By: Todd Smekens
Blog – When I previously wrote about the financial problems at MadJax – a makers place, I suggested that the abandoned Ball State project now run by our corrupt mayor’s economic development office might eventually come back to local taxpayers for more money to finish the project. It didn’t take a month for Todd Donati to approach the city council asking for $4.6 million. Based on political insiders, the democratic party minions on the city council have already cast their four votes in favor of funding. Everything going forward is a procedure and political theater.
In the same July article, I recommended that our city council request an independent audit of MadJax, owned by Muncie Sustainable. If mismanagement of public dollars occurred, those responsible should be held accountable. Accountability isn’t a mainstay within our corrupt local administration or the minions on the city council. Democrats, Allison Quirk, Doug Marshall, and Julius Anderson, have already given their approval for the project without seeing the first financial statement.
Maybe they figured, why audit financials when they know it will reveal misfeasance. They will have a hard time justifying a yes vote if an audit shows misfeasance. It would also show they weren’t monitoring the project they lent $1 million to.
More hilarious, Allison Quirk referred to the project as “economic development.” It’s rare I agree with Michael Hicks, but he did drop this truth bomb recently in our local newspaper about the downgrading of Muncie Community Schools by the credit rating agency, Standard & Poors:
The new ranking [S&P] is further proof that “this is far and away the most pressing economic development problem in Muncie,” Ball State University economist Michael Hicks told The Star Press. “Every economic dollar spent elsewhere is wasted as long as the local public schools are in crisis.”
I asked several school board members how much money has the City given the schools through our economic development department (Muncie Redevelopment Commission) headed by Todd Donati. They all said, “Not a penny.”
Don’t forget; this project was to be “self-sustainable” and funded by “community partners.” From Muncie Sustainable’s website:
“Ball State University is pleased to join with Mayor Tyler and our community partners in working to revitalize the Cintas facility as a major aspect of downtown economic development, “said President Paul Ferguson. “This project has the potential to contribute in a sustainable, meaningful way to One Muncie.”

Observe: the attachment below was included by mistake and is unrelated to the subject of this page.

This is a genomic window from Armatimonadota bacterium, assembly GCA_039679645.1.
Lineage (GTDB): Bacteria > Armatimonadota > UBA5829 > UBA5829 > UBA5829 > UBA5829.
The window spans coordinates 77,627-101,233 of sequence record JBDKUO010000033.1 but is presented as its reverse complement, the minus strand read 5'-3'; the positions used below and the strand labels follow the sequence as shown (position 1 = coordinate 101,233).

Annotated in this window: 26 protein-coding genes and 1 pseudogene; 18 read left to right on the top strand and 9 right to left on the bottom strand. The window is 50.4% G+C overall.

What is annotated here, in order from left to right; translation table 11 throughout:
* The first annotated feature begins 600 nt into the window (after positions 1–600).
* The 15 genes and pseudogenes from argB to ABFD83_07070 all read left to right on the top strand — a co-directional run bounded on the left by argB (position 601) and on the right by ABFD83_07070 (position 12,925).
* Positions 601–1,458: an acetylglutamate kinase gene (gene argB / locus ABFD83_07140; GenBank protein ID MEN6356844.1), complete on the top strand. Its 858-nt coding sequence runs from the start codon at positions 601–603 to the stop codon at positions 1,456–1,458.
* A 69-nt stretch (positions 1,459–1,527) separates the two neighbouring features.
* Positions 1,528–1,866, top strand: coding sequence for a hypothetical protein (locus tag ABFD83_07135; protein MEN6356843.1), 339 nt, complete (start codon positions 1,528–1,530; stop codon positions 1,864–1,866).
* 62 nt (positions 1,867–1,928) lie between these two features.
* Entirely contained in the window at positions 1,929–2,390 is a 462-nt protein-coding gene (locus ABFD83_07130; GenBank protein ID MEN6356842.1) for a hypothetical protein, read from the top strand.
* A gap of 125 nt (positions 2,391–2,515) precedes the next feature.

Where are all those community partners who praised this project? <crickets>
Maybe they all scattered when Ball State fired Dr. Ferguson over this initiative. It surfaced that Tom Bracken had plans to bulldoze this “eyesore” and replace with a city park. Tom was buying surrounding properties to make this happen. Is this why community partners scattered? Or, was it because the city administration is corrupt? Maybe both.
Steve Moore, the CEO of First Merchants Bank, is on the Madjax board and according to Muncie Sustainable’s website. It also lists a Star Bank employee.
If MadJax was a legitimate entity, I can guarantee First Merchants or Star Bank would be assuming the risk and loaning Muncie Sustainable the money. Banks love lending money and making profits off the interest. Steve is doing the opposite by asking local taxpayers to pay off the loan he made to his organization. Bravo!
You would think transparency would be a new rule for a Mayor under investigation by the FBI. Not with Dennis Tyler. The package given to our City Council was missing financial statements, project plans, and projected income statements. How do our representatives on city council determine if the project would cover their bond payment?
For those interested in not becoming a debtor to Madjax, there is a public meeting at 4:00 pm on Thursday, September 7th.
Corruption tops common sense in Muncie – Little Chicago lives on with Dennis Tyler at the helm. Theft of taxpayer dollars continues despite one arrest by the FBI and an ongoing two-year long investigation. While “community leaders” spoke openly about how this project would “unify the community,” it’s done exactly the opposite.